Vietnam on Friday (28/07) said other countries should respect its legitimate right to drill for oil in its waters amid growing tension with China over energy development in the South China Sea.
The drilling began in mid-June in Vietnam’s Block 136/3, which is licensed to Vietnam’s state oil firm, Spain’s Repsol and Mubadala Development Co of the United Arab Emirates.
The block lies inside the U-shaped “nine-dash line” that marks the vast area that China claims in the sea and overlaps what it says are its own oil concessions.
China on Tuesday urged a halt to the drilling.
“Vietnam’s petroleum-related activities take place in the sea entirely under the sovereignty and jurisdiction of Vietnam established in accordance with international law,” Vietnamese Foreign Ministry spokeswoman Le Thi Thu Hang said in a statement sent to Reuters.
“Vietnam proposes all concerned parties to respect the legitimate rights and interests of Vietnam.”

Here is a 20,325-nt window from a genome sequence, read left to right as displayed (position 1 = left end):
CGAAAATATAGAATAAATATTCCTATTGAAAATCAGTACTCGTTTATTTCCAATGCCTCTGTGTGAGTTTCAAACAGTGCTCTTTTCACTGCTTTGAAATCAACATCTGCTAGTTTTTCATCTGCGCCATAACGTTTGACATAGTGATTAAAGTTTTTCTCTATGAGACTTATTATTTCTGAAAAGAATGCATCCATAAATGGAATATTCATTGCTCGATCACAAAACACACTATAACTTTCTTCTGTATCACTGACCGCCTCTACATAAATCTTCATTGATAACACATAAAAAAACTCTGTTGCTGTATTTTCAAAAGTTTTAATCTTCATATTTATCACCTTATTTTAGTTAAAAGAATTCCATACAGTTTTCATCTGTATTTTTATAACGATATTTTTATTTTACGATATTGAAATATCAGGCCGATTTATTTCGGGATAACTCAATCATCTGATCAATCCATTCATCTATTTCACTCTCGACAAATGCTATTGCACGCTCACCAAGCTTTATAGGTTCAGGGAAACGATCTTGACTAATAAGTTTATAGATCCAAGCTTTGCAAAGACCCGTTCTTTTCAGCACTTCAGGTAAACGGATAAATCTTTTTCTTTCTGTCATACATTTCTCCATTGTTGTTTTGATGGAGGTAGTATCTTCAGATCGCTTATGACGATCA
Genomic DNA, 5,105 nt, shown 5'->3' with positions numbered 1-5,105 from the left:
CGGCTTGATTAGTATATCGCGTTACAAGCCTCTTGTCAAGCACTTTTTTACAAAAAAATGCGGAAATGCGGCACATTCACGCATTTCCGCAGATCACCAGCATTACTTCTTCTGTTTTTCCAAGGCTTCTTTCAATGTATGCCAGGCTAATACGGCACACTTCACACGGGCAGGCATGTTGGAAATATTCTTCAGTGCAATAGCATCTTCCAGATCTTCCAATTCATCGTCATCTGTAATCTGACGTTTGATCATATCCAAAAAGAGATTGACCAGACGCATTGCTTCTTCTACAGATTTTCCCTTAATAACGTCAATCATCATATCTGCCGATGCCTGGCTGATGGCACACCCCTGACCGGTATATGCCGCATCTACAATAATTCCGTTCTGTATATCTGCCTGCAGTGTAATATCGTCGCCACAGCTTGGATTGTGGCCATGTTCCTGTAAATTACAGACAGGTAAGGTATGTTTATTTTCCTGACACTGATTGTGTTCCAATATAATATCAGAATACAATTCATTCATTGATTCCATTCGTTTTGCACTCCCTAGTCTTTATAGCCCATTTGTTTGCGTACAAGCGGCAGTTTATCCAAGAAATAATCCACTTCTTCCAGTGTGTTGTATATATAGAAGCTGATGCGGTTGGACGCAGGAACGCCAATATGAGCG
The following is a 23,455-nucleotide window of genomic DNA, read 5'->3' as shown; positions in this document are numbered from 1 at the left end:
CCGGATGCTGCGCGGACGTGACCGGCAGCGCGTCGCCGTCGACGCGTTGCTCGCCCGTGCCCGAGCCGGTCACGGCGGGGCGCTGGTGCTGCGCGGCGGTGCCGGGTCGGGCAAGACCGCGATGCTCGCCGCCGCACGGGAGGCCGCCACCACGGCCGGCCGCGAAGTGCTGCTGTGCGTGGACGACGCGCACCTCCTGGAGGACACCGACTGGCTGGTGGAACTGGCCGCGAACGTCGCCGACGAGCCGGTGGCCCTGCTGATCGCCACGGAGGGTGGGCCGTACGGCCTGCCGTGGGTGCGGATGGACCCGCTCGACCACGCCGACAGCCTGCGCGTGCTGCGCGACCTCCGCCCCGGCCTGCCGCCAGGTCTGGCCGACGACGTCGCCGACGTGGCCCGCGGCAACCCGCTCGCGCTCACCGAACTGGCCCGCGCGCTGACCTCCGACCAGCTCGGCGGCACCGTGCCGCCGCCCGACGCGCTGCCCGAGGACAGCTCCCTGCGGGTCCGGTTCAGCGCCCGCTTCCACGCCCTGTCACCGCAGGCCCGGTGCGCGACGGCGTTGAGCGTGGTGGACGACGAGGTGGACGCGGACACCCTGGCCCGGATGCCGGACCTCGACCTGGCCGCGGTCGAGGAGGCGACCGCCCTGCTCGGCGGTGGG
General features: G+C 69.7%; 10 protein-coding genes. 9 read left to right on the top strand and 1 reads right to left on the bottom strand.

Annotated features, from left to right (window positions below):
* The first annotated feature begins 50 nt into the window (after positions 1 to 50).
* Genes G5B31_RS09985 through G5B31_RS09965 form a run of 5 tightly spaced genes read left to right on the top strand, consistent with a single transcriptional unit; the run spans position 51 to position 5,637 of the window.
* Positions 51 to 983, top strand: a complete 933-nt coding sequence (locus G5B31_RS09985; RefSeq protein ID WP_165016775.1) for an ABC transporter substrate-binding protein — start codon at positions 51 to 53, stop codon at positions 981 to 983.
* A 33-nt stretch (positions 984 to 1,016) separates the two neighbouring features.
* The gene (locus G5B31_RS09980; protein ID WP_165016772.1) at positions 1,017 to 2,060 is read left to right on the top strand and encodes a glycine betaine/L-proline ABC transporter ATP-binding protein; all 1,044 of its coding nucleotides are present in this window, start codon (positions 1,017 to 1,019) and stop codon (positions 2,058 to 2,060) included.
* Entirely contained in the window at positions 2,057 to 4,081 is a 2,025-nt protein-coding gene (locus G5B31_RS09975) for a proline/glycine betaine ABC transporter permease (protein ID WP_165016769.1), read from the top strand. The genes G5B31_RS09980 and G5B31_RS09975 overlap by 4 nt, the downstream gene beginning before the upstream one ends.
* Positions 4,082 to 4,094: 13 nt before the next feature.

This week, the BBC reported that Vietnam had halted drilling there after Chinese threats, but there was no independent confirmation and neither Vietnamese officials nor Repsol made any comment on the report.
Thomson Reuters data showed the drilling ship Deepsea Metro I was in the same position on Friday as it had been since drilling began on the block in the middle of June.
China claims most of the energy-rich South China Sea through which about $5 trillion in ship-borne trade passes every year. Brunei, Malaysia, the Philippines, Taiwan and Vietnam also have claims.